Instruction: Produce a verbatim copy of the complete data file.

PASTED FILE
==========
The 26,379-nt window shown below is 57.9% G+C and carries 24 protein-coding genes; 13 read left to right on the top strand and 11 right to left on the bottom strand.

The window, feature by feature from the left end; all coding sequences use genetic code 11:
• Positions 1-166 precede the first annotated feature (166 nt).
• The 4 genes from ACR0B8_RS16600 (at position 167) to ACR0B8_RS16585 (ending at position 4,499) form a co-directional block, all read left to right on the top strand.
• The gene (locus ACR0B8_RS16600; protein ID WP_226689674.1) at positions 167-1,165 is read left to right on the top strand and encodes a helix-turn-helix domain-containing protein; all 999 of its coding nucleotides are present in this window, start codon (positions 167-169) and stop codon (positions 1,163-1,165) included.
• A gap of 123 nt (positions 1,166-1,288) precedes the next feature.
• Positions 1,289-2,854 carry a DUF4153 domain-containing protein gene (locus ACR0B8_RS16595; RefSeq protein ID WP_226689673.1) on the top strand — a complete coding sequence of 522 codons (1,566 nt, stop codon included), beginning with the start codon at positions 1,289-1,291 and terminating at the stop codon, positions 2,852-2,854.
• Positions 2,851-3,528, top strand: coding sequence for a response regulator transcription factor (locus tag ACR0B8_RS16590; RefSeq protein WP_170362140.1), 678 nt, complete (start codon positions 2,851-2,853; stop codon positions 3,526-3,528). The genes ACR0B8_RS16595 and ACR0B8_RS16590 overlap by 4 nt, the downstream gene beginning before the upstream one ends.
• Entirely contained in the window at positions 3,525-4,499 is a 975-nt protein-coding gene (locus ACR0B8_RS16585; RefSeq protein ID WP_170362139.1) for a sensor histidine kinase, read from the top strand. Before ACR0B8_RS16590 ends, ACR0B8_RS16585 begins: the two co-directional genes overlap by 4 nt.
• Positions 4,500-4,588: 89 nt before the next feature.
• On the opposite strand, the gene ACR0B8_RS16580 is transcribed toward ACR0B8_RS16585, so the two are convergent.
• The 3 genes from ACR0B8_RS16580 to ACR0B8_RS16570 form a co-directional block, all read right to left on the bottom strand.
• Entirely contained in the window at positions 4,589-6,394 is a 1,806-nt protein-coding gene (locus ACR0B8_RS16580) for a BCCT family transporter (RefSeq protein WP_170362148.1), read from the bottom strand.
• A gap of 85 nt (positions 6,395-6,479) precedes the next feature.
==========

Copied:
The 26,379-nt window shown below is 57.9% G+C and carries 24 protein-coding genes; 13 read left to right on the top strand and 11 right to left on the bottom strand.

The window, feature by feature from the left end; all coding sequences use genetic code 11:
• Positions 1-166 precede the first annotated feature (166 nt).
• The 4 genes from ACR0B8_RS16600 (at position 167) to ACR0B8_RS16585 (ending at position 4,499) form a co-directional block, all read left to right on the top strand.
• The gene (locus ACR0B8_RS16600; protein ID WP_226689674.1) at positions 167-1,165 is read left to right on the top strand and encodes a helix-turn-helix domain-containing protein; all 999 of its coding nucleotides are present in this window, start codon (positions 167-169) and stop codon (positions 1,163-1,165) included.
• A gap of 123 nt (positions 1,166-1,288) precedes the next feature.
• Positions 1,289-2,854 carry a DUF4153 domain-containing protein gene (locus ACR0B8_RS16595; RefSeq protein ID WP_226689673.1) on the top strand — a complete coding sequence of 522 codons (1,566 nt, stop codon included), beginning with the start codon at positions 1,289-1,291 and terminating at the stop codon, positions 2,852-2,854.
• Positions 2,851-3,528, top strand: coding sequence for a response regulator transcription factor (locus tag ACR0B8_RS16590; RefSeq protein WP_170362140.1), 678 nt, complete (start codon positions 2,851-2,853; stop codon positions 3,526-3,528). The genes ACR0B8_RS16595 and ACR0B8_RS16590 overlap by 4 nt, the downstream gene beginning before the upstream one ends.
• Entirely contained in the window at positions 3,525-4,499 is a 975-nt protein-coding gene (locus ACR0B8_RS16585; RefSeq protein ID WP_170362139.1) for a sensor histidine kinase, read from the top strand. Before ACR0B8_RS16590 ends, ACR0B8_RS16585 begins: the two co-directional genes overlap by 4 nt.
• Positions 4,500-4,588: 89 nt before the next feature.
• On the opposite strand, the gene ACR0B8_RS16580 is transcribed toward ACR0B8_RS16585, so the two are convergent.
• The 3 genes from ACR0B8_RS16580 to ACR0B8_RS16570 form a co-directional block, all read right to left on the bottom strand.
• Entirely contained in the window at positions 4,589-6,394 is a 1,806-nt protein-coding gene (locus ACR0B8_RS16580) for a BCCT family transporter (RefSeq protein WP_170362148.1), read from the bottom strand.
• A gap of 85 nt (positions 6,395-6,479) precedes the next feature.